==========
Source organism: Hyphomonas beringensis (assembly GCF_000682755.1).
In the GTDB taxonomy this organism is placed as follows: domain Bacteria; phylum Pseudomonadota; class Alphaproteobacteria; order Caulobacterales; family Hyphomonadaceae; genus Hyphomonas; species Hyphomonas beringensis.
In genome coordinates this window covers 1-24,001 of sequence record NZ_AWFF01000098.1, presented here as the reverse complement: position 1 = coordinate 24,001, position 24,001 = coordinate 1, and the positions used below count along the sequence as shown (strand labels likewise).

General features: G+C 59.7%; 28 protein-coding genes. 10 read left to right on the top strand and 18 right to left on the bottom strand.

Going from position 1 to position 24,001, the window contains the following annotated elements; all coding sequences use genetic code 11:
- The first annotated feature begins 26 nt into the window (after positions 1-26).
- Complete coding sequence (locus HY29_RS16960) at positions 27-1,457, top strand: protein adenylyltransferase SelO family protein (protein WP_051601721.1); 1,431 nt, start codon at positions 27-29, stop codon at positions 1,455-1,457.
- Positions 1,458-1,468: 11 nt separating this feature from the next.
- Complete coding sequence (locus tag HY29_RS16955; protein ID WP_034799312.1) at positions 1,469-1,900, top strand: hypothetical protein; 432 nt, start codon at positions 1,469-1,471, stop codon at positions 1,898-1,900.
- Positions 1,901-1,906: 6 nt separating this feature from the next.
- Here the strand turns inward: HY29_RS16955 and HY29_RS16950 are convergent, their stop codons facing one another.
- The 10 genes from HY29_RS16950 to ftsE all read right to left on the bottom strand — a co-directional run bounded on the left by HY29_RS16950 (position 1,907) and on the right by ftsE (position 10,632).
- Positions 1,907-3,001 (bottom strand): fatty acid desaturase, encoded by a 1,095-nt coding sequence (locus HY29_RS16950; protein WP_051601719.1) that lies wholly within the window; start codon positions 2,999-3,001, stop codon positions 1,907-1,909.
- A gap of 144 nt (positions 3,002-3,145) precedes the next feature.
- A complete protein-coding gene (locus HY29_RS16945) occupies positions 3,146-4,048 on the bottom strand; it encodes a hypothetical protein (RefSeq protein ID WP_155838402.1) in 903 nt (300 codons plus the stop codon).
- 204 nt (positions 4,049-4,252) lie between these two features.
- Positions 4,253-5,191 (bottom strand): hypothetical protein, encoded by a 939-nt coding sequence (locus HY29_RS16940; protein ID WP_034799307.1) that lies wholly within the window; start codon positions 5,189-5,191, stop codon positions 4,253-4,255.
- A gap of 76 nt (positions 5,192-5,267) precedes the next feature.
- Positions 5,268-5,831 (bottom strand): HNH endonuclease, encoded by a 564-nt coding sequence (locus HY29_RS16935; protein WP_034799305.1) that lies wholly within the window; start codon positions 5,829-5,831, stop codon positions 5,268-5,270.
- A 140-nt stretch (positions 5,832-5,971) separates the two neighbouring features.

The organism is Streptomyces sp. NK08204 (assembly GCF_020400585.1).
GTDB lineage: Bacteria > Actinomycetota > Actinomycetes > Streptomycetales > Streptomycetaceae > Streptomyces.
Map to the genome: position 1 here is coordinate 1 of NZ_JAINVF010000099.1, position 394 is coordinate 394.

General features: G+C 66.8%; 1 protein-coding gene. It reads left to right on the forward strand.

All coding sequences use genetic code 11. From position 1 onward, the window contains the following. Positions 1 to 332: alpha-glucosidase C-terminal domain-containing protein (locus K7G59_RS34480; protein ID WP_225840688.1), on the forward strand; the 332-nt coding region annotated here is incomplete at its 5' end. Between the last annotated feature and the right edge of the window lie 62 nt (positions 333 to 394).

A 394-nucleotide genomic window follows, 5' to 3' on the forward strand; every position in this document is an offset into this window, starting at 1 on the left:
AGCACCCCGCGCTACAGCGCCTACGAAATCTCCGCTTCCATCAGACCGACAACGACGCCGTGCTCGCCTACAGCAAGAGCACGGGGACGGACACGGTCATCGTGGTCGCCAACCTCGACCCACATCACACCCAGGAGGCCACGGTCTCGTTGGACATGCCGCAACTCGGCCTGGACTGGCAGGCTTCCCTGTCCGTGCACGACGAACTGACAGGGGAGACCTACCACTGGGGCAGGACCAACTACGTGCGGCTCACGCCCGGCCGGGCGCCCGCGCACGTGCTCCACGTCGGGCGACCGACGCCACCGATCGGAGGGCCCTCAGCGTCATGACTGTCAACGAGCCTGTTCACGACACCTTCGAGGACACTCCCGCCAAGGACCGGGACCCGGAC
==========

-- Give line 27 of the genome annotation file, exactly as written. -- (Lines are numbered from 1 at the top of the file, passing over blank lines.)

AGCACCCCGCGCTACAGCGCCTACGAAATCTCCGCTTCCATCAGACCGACAACGACGCCGTGCTCGCCTACAGCAAGAGCACGGGGACGGACACGGTCATCGTGGTCGCCAACCTCGACCCACATCACACCCAGGAGGCCACGGTCTCGTTGGACATGCCGCAACTCGGCCTGGACTGGCAGGCTTCCCTGTCCGTGCACGACGAACTGACAGGGGAGACCTACCACTGGGGCAGGACCAACTACGTGCGGCTCACGCCCGGCCGGGCGCCCGCGCACGTGCTCCACGTCGGGCGACCGACGCCACCGATCGGAGGGCCCTCAGCGTCATGACTGTCAACGAGCCTGTTCACGACACCTTCGAGGACACTCCCGCCAAGGACCGGGACCCGGAC